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Flaming Lips

Flaming Lips TERROR | Vinyl

Flaming Lips TERROR | Vinyl

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One of the Flaming Lips' greatest strengths is how vividly they express emotions. For most of their career, they've focused on capturing wide-eyed wonder, unbridled glee, and the occasional poignant moment, but The Terror proves they're just as good at channeling despair. Embryonic hinted at this darker shift, but here it comes to a head: sparked by Wayne Coyne's separation from his longtime partner and Steven Drozd's struggles with substance abuse, The Terror is more fragmented and anguished than its predecessor. Where Embryonic's bold swaths of noise and pulsing synths broke free of expectations, on The Terror they represent being cut loose and drifting off into loneliness and doubt. The opening track, "Look... The Sun Rising" makes it clear that this is not the Flaming Lips fans have come to expect since the late '90s. As Coyne sings "Love is always something/Something you should fear" and invokes MK Ultra, harsh guitars and beats create a wall of sound that's both claustrophobic and isolating. As dark as the album is, it's also some of the band's most fascinating music; vintage electronics buzz and whir around Coyne's wounded vocals in a way that recalls Meddle-era Pink Floyd and the Silver Apples in its spacy bleakness. The Terror was recorded in a short time and it shows in the urgency within every track, even the 13-minute centerpiece "You Lust," which moves from some of the band's most shockingly angry moments ("You've got a lot of nerve to fuck with me!," Coyne snarls at its beginning) to a delicate coda that evokes Raymond Scott's Soothing Sounds for Baby. While the album often feels like a black hole sucking up all the hope in the universe, to the band's credit, they're never too obvious about it. Coyne's largely philosophical lyrics are all the more striking in how they imply this feeling rather than just stating it, particularly on one of the loveliest and scariest tracks here, "Butterfly, How Long It Takes to Die." It contemplates life and death on a personal and universal scope, linking it to the sun's rising and setting; throughout the album, the band uses the sun as a metaphorical reminder that life goes on even when you wish it wouldn't. Experimental even for a band that has made outlandish sounds and ideas its bread and butter for decades, The Terror finds the Flaming Lips at the peak of their powers as they embody what it's like to be overwhelmed; they don't offer a shoulder to cry on as much as an acknowledgment of just how isolating pain can be. While it's common to call artists brave for addressing life's darker moments, there's some truth to it: it's not easy to face up to and present the worst parts of being alive, much less in a way that's artistically pleasing or relevant. The Lips don't make it sound easy, which is why The Terror is so powerful. ~ Heather Phares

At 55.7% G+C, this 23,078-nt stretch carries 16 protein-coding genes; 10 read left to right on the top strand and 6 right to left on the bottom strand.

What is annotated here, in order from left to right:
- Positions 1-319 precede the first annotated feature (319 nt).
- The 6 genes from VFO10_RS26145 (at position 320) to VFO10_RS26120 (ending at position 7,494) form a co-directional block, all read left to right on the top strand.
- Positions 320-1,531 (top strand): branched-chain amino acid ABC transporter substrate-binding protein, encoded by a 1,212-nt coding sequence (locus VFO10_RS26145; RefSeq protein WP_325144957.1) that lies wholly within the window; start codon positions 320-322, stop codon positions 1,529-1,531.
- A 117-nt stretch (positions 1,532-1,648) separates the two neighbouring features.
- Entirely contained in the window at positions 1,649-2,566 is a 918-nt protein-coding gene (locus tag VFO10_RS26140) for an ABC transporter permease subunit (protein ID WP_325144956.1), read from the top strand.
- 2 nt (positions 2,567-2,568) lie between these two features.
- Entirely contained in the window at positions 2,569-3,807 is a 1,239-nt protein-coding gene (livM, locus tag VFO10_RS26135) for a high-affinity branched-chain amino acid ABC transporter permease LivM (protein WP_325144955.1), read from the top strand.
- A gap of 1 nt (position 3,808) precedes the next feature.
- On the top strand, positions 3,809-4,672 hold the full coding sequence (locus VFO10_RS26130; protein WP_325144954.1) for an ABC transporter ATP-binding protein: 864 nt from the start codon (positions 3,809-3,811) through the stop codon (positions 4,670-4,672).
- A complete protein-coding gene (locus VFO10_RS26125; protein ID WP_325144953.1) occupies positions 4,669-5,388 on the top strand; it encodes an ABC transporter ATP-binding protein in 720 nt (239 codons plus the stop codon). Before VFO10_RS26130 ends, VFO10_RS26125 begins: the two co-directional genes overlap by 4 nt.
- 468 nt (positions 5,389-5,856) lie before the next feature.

• Released: 04/16/2013
  • Genre: Rock
  • Format: Vinyl

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Please take photos of the damaged packaging/items and email them with a brief explanation of the damaged item to: returns@daredevilecords.com

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Factor

Primary value

If primary value isn't available

Weight

Weight of the shipment

An average shipment weight

Distance

Distance traveled according to the tracking data

Straight-line distance between the origin and destination address, multiplied by an uncertainty factor of 1.5

Type of transportation

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Truck emissions

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For example, suppose that you ship a package from Boston to New York. The straight-line distance is 305.94 km, but the shortest road route is around 350 km. If tracking data is available, then the Planet app uses the exact distance traveled.

However, if no tracking data is provided, then 305.94 km is used in the base calculation, and the resulting emissions would be multiplied by 1.5. This calculation accounts for variations in the route, such as distances traveled from post offices and distribution centers, and the route taken by the courier to deliver the package to your customer's door.

Considerations for using the Planet app

Review the following considerations for the Carbon Neutral Shipping Planet app:

  • The models and estimates aren’t exact, but the Planet app overestimates your emissions to make sure that they’re entirely removed. 
  • The Planet app removes only carbon (CO2) emissions that account for 95% of the climate impact from burning fossil fuels for transportation. Other emissions such as CH4, N2O, and GHG aren’t removed.
  • Orders that are shipped by sea transportation (we do not ship any orders by sea) don't generate the data required to accurately calculate emissions. Instead, industry-accepted alternative methods are used to calculate emissions.
  • The Planet app currently focuses on addressing emissions from shipping-related transportation.
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